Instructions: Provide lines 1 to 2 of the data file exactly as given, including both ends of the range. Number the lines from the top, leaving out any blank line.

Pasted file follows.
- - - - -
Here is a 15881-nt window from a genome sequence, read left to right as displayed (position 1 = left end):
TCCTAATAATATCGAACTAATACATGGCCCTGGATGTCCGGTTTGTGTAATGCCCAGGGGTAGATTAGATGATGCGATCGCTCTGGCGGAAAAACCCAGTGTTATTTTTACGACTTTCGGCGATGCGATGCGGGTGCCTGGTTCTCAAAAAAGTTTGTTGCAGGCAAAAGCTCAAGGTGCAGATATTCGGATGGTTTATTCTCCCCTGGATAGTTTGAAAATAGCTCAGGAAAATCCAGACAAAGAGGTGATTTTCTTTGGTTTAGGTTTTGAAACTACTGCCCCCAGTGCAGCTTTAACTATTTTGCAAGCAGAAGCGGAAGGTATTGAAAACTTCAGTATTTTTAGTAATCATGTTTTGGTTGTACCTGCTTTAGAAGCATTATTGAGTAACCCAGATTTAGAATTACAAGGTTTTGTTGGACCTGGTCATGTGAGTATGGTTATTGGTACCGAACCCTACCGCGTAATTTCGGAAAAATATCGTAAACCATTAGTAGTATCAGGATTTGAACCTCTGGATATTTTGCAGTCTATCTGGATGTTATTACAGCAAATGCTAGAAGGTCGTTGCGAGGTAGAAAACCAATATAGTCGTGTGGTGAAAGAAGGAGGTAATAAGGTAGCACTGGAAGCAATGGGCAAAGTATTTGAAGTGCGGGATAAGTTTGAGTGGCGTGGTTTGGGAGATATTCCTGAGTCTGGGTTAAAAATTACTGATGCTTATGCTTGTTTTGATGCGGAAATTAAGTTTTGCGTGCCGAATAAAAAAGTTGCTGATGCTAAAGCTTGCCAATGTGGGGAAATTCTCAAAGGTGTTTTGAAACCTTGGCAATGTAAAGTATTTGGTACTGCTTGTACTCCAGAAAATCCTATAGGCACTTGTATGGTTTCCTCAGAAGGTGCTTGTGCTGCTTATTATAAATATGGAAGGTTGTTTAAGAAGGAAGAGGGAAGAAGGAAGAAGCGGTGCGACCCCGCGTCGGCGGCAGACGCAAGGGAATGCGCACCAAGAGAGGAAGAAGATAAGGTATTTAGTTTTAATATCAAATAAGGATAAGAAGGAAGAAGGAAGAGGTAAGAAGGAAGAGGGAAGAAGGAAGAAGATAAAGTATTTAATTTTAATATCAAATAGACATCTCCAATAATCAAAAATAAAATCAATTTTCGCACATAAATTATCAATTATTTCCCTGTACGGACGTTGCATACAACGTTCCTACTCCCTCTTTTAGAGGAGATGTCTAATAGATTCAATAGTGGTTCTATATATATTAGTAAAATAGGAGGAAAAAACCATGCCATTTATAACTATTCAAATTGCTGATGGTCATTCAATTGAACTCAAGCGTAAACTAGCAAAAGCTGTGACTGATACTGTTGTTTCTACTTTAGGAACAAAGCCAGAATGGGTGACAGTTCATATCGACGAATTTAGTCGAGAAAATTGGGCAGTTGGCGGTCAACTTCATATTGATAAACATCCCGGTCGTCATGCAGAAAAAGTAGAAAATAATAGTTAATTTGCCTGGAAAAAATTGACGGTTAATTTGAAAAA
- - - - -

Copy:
Here is a 15881-nt window from a genome sequence, read left to right as displayed (position 1 = left end):
TCCTAATAATATCGAACTAATACATGGCCCTGGATGTCCGGTTTGTGTAATGCCCAGGGGTAGATTAGATGATGCGATCGCTCTGGCGGAAAAACCCAGTGTTATTTTTACGACTTTCGGCGATGCGATGCGGGTGCCTGGTTCTCAAAAAAGTTTGTTGCAGGCAAAAGCTCAAGGTGCAGATATTCGGATGGTTTATTCTCCCCTGGATAGTTTGAAAATAGCTCAGGAAAATCCAGACAAAGAGGTGATTTTCTTTGGTTTAGGTTTTGAAACTACTGCCCCCAGTGCAGCTTTAACTATTTTGCAAGCAGAAGCGGAAGGTATTGAAAACTTCAGTATTTTTAGTAATCATGTTTTGGTTGTACCTGCTTTAGAAGCATTATTGAGTAACCCAGATTTAGAATTACAAGGTTTTGTTGGACCTGGTCATGTGAGTATGGTTATTGGTACCGAACCCTACCGCGTAATTTCGGAAAAATATCGTAAACCATTAGTAGTATCAGGATTTGAACCTCTGGATATTTTGCAGTCTATCTGGATGTTATTACAGCAAATGCTAGAAGGTCGTTGCGAGGTAGAAAACCAATATAGTCGTGTGGTGAAAGAAGGAGGTAATAAGGTAGCACTGGAAGCAATGGGCAAAGTATTTGAAGTGCGGGATAAGTTTGAGTGGCGTGGTTTGGGAGATATTCCTGAGTCTGGGTTAAAAATTACTGATGCTTATGCTTGTTTTGATGCGGAAATTAAGTTTTGCGTGCCGAATAAAAAAGTTGCTGATGCTAAAGCTTGCCAATGTGGGGAAATTCTCAAAGGTGTTTTGAAACCTTGGCAATGTAAAGTATTTGGTACTGCTTGTACTCCAGAAAATCCTATAGGCACTTGTATGGTTTCCTCAGAAGGTGCTTGTGCTGCTTATTATAAATATGGAAGGTTGTTTAAGAAGGAAGAGGGAAGAAGGAAGAAGCGGTGCGACCCCGCGTCGGCGGCAGACGCAAGGGAATGCGCACCAAGAGAGGAAGAAGATAAGGTATTTAGTTTTAATATCAAATAAGGATAAGAAGGAAGAAGGAAGAGGTAAGAAGGAAGAGGGAAGAAGGAAGAAGATAAAGTATTTAATTTTAATATCAAATAGACATCTCCAATAATCAAAAATAAAATCAATTTTCGCACATAAATTATCAATTATTTCCCTGTACGGACGTTGCATACAACGTTCCTACTCCCTCTTTTAGAGGAGATGTCTAATAGATTCAATAGTGGTTCTATATATATTAGTAAAATAGGAGGAAAAAACCATGCCATTTATAACTATTCAAATTGCTGATGGTCATTCAATTGAACTCAAGCGTAAACTAGCAAAAGCTGTGACTGATACTGTTGTTTCTACTTTAGGAACAAAGCCAGAATGGGTGACAGTTCATATCGACGAATTTAGTCGAGAAAATTGGGCAGTTGGCGGTCAACTTCATATTGATAAACATCCCGGTCGTCATGCAGAAAAAGTAGAAAATAATAGTTAATTTGCCTGGAAAAAATTGACGGTTAATTTGAAAAA